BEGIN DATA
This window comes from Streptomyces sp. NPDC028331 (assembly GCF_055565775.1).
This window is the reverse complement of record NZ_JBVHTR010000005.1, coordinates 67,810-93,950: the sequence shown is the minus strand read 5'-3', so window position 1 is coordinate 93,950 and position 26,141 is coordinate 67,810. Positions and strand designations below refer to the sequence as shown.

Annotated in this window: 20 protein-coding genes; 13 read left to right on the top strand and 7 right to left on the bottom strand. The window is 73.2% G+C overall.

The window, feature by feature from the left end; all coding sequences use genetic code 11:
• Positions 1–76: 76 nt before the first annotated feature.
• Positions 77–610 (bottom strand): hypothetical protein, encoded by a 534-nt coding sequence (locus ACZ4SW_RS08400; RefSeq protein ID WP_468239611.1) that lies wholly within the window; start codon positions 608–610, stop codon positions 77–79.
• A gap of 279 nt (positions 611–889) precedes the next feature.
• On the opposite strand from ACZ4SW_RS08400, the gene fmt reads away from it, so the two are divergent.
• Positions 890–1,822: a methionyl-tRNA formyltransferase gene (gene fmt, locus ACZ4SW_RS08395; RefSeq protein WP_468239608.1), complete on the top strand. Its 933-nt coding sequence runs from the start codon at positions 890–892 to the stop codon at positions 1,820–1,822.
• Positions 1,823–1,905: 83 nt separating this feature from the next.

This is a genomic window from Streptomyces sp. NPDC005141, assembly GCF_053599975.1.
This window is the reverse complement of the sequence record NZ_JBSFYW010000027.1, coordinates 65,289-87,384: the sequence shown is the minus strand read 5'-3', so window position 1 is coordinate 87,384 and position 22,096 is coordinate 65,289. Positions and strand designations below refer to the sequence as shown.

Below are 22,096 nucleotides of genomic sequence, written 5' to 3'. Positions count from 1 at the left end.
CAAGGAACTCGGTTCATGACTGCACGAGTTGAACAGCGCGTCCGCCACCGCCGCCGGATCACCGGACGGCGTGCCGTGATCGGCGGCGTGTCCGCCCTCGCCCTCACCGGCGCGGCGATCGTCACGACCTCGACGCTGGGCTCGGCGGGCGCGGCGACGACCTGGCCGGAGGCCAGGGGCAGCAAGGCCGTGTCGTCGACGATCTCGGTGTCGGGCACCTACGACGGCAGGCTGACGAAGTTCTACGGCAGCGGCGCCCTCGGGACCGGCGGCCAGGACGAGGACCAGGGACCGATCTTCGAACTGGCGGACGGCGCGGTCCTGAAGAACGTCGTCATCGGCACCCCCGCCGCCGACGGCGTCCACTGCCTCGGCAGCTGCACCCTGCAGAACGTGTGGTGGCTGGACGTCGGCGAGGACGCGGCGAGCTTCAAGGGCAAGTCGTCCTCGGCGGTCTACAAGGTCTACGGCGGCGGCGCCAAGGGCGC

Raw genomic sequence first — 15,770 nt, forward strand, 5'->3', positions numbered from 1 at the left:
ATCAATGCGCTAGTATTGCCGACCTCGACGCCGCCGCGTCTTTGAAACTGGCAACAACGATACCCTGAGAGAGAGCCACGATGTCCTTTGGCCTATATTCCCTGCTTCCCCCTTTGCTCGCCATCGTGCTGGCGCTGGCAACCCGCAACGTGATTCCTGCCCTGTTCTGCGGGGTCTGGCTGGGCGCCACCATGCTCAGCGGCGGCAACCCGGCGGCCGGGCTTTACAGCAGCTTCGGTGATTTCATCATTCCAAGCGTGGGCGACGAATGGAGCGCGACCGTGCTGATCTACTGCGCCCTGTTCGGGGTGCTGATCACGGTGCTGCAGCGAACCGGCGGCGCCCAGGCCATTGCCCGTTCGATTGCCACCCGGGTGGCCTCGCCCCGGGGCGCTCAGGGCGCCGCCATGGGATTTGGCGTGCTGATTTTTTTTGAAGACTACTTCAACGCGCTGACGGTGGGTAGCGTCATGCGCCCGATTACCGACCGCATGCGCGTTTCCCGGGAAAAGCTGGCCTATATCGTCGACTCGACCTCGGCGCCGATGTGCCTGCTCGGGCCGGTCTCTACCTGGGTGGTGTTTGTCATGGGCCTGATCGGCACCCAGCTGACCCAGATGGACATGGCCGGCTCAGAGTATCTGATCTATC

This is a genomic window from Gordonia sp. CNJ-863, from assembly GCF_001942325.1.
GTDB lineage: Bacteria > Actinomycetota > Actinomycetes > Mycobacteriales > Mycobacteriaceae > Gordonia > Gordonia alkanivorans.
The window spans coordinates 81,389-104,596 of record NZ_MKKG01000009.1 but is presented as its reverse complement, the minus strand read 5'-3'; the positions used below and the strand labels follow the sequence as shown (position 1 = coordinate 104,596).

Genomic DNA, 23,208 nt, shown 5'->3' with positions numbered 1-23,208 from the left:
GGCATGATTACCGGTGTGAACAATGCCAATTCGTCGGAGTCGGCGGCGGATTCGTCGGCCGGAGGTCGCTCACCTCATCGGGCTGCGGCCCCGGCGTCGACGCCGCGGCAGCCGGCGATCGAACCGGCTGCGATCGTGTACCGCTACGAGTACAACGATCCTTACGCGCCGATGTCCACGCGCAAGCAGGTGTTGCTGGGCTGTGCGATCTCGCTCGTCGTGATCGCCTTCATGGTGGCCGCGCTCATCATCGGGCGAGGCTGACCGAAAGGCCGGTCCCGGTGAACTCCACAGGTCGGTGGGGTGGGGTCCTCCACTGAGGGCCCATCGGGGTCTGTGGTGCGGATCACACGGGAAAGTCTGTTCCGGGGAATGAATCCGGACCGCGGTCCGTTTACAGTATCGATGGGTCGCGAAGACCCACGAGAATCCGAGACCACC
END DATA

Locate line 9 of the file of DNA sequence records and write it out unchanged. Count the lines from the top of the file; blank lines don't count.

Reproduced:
• Positions 890–1,822: a methionyl-tRNA formyltransferase gene (gene fmt, locus ACZ4SW_RS08395; RefSeq protein WP_468239608.1), complete on the top strand. Its 933-nt coding sequence runs from the start codon at positions 890–892 to the stop codon at positions 1,820–1,822.